The goal of this project is to produce a regional history of local responses to vaccination for smallpox in Southeast Asia from its first introduction in 1804 to the initiation, in 1966, of the World Health Organization's program to eradicate smallpox. Southeast Asia has been a crossroads where peoples, and their microbes, from East Africa, Europe, the Middle East, India, East Asia and Australasia have come into contact since pre-historic times. This is true not only of ancient human scourges such as smallpox, cholera, and malaria but also of more recent international public health problems such as SARS and Zika virus. For at least a thousand years before the World Health Organization declared smallpox eradicated, this dread disease adversely affected the physical health of individuals and the economic health of entire communities worldwide. Thus, in each place where vaccination to prevent smallpox was introduced it provoked interest. However, it sometimes also produced controversy, and in each place the interest and the controversy were shaped by local factors and local actors. Worldwide, when political decisions were made to enforce vaccination, this produced resistance and in colonial societies protests against vaccination and other health regulations were often co-opted by anti-colonial movements. In a post-colonial globalized world, the history of vaccination for smallpox offers a window on the social factors which molded, and still mold, responses to international efforts to eradicate specific epidemic diseases. The environmental, ethnic, linguistic and religious diversity of Southeast Asia ensures that a monograph on the history of vaccination in the countries of Southeast Asia will offer particularly interesting insights into this global story. Through careful analysis of the records of colonial and indigenous governments, private papers from colonial and indigenous physicians and nurses, and local newspapers and magazines, this study will offer information pertinent to both historic and current controversies regarding prophylactic treatments, such as vaccinations and inoculations, for epidemic diseases.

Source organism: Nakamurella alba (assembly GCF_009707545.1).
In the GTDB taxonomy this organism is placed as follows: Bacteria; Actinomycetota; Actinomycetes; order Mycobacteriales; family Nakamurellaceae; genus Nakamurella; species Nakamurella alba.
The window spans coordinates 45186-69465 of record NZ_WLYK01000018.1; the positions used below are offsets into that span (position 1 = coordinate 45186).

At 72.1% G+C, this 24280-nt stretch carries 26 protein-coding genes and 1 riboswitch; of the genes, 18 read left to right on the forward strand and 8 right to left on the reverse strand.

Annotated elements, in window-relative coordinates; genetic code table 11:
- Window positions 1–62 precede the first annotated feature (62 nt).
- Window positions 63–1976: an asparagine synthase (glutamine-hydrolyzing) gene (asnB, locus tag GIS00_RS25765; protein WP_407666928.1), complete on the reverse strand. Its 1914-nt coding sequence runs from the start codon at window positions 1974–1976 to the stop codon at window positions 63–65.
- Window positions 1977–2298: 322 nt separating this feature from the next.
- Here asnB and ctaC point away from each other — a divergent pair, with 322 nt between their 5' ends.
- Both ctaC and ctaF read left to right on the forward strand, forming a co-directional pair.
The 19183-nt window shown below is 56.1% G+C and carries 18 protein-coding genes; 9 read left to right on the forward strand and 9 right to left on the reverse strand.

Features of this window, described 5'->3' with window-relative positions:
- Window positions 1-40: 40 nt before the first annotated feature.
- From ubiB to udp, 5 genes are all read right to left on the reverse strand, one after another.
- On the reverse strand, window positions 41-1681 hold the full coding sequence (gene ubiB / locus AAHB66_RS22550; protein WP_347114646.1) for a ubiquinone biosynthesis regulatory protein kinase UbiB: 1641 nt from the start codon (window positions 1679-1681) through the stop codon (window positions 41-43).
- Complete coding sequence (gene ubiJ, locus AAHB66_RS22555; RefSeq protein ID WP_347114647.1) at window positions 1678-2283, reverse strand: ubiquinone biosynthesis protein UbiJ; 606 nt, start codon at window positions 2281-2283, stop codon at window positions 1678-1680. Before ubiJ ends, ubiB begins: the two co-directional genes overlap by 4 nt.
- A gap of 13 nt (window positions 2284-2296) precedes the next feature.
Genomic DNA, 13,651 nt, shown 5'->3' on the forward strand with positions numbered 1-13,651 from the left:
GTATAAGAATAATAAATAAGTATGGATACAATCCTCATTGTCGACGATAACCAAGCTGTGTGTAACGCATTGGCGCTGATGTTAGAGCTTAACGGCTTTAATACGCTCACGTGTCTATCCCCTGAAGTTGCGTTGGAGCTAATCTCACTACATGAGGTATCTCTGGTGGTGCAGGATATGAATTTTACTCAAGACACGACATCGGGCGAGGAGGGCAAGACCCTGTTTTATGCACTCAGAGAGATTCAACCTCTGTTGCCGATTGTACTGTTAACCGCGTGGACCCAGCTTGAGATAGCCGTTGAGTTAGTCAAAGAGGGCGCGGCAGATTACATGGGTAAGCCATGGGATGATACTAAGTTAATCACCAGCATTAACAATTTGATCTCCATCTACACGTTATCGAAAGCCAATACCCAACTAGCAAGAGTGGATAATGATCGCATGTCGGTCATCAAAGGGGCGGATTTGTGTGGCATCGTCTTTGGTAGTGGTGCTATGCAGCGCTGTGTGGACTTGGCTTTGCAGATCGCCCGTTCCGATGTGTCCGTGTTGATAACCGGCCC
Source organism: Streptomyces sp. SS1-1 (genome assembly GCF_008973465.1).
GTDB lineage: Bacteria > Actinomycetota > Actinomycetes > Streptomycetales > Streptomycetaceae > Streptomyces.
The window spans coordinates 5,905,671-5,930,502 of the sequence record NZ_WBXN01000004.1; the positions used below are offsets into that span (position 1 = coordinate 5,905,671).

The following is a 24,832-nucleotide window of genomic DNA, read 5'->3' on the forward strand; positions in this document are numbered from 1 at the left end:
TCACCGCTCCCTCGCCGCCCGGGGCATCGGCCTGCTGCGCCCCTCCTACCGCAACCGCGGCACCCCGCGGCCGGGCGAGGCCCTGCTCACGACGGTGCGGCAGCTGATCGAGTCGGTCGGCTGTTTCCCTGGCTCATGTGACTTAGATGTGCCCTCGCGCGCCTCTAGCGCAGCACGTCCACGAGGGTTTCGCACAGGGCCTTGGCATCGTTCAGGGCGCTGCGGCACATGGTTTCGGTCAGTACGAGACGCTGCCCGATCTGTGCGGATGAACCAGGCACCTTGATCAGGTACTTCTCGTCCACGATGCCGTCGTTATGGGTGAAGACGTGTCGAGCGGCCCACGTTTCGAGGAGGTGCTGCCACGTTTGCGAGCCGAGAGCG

/Public Health Relevance Statement: This project is relevant to international public health concerns because although vaccination remains one of the most effective means of controlling epidemic diseases, vaccination programs are often controversial. Smallpox is the only human disease that has ever been eradicated; the World Health Organization is trying to do the same for polio, and public health programs worldwide push vaccination for a growing number of diseases. However, these public health efforts often become embroiled in political controversies in post-colonial third world countries that mirror earlier controversies over colonial-era vaccination programs against smallpox in Southeast Asia.